Stone Child College Creating the Next Generation of Community Leaders
BOX ELDER, Mont. – Rising senior Jason Rosette (Chippewa-Cree), has climbed through the ranks at Stone Child College, a tribal college on the Rocky Boy Reservation, from local school district maintenance professional, to paraprofessional and community mentor, thanks to the college’s investment in his and other students’ educational journeys.
Stone Child College (SCC) recently rolled out Vision 2025, its new “future-focused, student success-centric strategic plan,” which was developed in partnership with students, faculty, staff, and friends of the college, which includes helping students like Jason to “embrace their dreams and reach for the stars.”
Jason calls himself a “non-traditional” student at SCC, but he fits the profile of many students attending a tribal college. According to the American Indian Higher Education Consortium (AIHEC), around 33% of TCU students are adults with families, who are looking to return to or begin school after life experiences beyond high school. It’s not Jason’s student profile that makes him a rising senior at SCC, it’s his perseverance to be in the position to pursue a degree at all.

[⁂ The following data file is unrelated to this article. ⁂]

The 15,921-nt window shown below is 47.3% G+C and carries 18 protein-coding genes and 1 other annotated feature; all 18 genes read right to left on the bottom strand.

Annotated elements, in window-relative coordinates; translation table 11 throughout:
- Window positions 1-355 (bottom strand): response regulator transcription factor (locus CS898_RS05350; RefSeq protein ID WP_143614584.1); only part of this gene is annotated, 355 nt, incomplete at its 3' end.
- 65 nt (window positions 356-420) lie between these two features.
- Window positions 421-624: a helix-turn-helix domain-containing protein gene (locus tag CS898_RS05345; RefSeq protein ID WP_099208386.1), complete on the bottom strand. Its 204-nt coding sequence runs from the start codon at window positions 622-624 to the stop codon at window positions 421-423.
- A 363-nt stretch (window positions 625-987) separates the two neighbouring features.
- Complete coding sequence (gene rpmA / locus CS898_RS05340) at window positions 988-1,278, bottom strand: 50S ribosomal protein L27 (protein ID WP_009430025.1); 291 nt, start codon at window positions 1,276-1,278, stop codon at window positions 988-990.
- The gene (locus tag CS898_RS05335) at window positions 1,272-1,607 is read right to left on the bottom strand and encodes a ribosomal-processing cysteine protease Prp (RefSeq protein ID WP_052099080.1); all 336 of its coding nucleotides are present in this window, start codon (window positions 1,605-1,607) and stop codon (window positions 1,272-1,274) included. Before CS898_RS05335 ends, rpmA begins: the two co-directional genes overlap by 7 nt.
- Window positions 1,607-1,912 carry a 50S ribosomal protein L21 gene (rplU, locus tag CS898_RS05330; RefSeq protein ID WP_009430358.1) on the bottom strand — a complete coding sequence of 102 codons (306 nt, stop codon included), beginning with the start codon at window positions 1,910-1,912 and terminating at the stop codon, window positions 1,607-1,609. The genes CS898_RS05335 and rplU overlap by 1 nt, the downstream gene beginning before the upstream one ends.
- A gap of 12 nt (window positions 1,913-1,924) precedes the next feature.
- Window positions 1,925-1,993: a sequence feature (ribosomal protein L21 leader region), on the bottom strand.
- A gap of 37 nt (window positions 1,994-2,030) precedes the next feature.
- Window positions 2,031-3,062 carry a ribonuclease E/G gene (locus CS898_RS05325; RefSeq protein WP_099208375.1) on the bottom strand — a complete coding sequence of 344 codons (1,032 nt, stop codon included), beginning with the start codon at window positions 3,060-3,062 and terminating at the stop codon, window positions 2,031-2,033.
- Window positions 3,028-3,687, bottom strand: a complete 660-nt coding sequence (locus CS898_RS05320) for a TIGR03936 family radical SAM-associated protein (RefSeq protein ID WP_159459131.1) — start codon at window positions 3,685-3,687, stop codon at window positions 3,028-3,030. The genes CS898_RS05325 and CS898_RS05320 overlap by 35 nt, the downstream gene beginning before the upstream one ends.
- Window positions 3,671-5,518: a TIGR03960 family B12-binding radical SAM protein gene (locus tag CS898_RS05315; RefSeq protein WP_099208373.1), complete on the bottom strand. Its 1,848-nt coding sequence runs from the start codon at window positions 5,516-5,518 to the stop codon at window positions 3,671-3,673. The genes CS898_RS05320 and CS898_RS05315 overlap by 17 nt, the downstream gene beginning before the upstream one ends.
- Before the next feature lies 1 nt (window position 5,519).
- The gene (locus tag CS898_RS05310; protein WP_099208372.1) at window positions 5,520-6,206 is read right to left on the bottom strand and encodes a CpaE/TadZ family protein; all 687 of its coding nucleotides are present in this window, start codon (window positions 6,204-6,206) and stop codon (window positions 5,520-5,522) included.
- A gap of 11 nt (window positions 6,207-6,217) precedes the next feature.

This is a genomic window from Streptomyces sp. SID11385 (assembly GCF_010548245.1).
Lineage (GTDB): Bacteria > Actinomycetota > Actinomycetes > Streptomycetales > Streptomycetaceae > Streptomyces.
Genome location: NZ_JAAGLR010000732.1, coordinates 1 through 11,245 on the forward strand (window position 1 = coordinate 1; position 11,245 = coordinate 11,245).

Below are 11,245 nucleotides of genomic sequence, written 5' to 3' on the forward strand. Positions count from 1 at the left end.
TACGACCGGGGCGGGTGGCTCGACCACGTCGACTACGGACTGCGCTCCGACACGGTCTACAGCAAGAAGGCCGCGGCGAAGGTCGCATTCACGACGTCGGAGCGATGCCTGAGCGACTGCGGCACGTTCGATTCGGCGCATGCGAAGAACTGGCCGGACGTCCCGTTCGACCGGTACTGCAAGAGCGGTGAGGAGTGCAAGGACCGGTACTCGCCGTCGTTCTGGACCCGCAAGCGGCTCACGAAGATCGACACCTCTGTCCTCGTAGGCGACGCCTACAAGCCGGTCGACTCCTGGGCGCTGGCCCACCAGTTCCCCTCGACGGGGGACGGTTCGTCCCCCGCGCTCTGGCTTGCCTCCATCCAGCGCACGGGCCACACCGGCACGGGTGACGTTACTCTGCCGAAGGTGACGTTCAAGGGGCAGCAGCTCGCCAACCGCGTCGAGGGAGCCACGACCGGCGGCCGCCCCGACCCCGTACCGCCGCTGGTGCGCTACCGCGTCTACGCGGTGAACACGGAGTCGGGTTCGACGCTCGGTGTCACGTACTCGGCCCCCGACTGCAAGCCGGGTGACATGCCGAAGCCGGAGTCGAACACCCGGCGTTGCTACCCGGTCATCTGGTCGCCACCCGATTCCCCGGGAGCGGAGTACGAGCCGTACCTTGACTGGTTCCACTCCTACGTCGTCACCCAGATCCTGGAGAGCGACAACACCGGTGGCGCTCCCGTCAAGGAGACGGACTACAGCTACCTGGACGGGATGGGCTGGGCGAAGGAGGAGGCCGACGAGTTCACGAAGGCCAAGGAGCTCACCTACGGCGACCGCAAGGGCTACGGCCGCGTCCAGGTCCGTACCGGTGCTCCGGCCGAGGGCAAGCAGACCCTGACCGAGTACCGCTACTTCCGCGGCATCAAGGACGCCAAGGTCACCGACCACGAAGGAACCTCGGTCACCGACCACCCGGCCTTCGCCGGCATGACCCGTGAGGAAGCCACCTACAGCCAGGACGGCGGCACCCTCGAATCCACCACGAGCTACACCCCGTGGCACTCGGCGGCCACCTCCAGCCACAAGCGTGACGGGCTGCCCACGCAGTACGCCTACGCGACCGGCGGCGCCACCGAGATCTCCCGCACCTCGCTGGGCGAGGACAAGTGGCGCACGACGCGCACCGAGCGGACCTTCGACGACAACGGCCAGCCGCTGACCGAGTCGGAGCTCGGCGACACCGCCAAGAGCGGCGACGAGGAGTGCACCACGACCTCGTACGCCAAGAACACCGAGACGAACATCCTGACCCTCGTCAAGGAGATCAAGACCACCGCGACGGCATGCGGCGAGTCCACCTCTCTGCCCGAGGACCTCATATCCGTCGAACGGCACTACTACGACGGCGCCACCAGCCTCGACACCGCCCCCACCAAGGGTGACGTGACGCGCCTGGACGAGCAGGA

Jason, 46, spent most of his life in Arizona, far away from his tribal culture and community. Although living in Arizona gave him some connection to his Mexican roots, he only became familiar with Indigenous people through living among people from local tribal nations such as the Navajo and Apache. He says observing these tight-knit communities made him long to become connected with his cultural identity.
Being far from his culture and not knowing himself led Jason down a path where he experienced many challenges, including finding himself without a home. Then, shortly after high school that Jason became a father. He abandoned his education goals to enter the workforce to support his new family. But upon doing so, Jason said he quickly learned a high school diploma was not going to give him the opportunities he needed, and he knew something had to change.